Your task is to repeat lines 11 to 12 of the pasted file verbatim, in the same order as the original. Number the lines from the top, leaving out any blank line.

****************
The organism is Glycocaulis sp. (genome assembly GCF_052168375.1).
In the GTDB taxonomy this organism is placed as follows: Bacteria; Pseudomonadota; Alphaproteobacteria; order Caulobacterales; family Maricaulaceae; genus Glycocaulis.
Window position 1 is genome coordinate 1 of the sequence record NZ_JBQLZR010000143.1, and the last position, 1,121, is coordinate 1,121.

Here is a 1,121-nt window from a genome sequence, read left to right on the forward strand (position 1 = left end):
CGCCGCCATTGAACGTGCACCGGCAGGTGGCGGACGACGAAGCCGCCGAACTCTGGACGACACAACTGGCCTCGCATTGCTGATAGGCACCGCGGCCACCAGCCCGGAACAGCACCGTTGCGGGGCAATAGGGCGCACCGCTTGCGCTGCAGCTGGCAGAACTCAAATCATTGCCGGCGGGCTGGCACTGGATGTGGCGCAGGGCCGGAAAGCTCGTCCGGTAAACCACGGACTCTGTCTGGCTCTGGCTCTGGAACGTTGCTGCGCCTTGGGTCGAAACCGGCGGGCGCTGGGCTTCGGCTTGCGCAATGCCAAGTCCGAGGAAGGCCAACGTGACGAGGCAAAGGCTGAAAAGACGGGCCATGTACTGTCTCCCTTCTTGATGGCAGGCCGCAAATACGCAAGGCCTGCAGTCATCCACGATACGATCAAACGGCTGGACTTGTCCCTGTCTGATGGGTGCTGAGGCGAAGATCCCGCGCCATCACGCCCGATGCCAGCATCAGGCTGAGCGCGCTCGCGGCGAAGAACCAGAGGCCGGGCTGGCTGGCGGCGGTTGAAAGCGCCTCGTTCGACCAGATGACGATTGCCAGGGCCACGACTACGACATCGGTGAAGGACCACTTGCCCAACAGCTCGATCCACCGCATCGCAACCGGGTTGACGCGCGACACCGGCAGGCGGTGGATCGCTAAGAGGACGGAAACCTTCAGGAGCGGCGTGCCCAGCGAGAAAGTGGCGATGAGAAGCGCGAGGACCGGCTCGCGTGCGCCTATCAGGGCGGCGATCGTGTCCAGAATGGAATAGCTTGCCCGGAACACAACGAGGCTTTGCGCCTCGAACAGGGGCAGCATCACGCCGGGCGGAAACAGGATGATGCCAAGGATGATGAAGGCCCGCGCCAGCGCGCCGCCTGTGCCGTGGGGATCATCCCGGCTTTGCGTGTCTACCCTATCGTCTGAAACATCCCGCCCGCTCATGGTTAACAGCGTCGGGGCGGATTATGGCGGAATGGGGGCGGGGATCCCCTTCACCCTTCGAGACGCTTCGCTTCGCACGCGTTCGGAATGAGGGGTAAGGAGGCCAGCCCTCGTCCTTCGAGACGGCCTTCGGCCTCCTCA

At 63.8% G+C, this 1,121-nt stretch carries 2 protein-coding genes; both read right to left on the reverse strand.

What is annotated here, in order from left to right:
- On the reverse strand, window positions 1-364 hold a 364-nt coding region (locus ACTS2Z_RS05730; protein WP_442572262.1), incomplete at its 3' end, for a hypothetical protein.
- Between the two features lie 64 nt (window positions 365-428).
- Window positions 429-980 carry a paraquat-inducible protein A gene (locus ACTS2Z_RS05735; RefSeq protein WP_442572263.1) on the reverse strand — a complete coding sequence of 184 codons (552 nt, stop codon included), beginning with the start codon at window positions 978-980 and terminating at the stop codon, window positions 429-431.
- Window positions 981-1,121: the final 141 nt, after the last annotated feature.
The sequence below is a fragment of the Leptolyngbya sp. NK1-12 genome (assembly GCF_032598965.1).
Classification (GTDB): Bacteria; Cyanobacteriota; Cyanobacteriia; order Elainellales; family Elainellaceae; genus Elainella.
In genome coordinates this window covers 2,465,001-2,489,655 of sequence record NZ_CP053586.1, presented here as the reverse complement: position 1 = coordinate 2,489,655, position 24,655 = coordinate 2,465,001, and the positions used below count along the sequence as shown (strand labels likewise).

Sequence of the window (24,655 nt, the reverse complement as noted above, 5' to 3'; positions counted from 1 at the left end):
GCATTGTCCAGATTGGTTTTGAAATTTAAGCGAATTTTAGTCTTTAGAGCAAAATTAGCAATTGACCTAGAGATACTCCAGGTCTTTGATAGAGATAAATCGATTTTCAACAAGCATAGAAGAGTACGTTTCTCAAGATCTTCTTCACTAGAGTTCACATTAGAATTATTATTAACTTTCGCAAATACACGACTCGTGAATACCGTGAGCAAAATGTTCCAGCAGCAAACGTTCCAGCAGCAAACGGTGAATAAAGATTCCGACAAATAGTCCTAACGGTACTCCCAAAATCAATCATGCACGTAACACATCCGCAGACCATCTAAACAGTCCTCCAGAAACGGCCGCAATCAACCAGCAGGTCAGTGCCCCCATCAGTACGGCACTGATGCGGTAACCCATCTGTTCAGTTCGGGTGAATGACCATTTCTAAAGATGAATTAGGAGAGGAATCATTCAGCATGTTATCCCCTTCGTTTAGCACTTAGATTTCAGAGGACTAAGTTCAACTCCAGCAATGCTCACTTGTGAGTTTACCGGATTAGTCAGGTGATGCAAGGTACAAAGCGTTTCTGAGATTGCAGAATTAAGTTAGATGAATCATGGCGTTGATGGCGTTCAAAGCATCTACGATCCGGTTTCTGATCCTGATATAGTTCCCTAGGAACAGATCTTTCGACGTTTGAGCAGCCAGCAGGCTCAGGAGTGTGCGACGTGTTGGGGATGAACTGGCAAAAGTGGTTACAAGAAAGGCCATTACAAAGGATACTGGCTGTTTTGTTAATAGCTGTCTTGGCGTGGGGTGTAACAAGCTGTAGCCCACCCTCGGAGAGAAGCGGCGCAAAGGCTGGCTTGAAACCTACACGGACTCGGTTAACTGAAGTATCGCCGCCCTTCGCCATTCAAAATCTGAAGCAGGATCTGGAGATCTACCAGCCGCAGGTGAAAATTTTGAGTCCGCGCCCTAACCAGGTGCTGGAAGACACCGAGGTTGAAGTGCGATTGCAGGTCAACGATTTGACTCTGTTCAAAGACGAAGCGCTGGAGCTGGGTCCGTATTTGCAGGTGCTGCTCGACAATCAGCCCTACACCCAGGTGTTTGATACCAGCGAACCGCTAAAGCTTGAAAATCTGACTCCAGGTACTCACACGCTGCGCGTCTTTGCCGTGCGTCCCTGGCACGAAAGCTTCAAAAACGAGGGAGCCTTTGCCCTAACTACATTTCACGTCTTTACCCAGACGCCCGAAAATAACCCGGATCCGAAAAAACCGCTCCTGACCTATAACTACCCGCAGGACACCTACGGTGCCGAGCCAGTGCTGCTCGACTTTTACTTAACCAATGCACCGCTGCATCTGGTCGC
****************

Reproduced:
- Window positions 981-1,121: the final 141 nt, after the last annotated feature.
The sequence below is a fragment of the Leptolyngbya sp. NK1-12 genome (assembly GCF_032598965.1).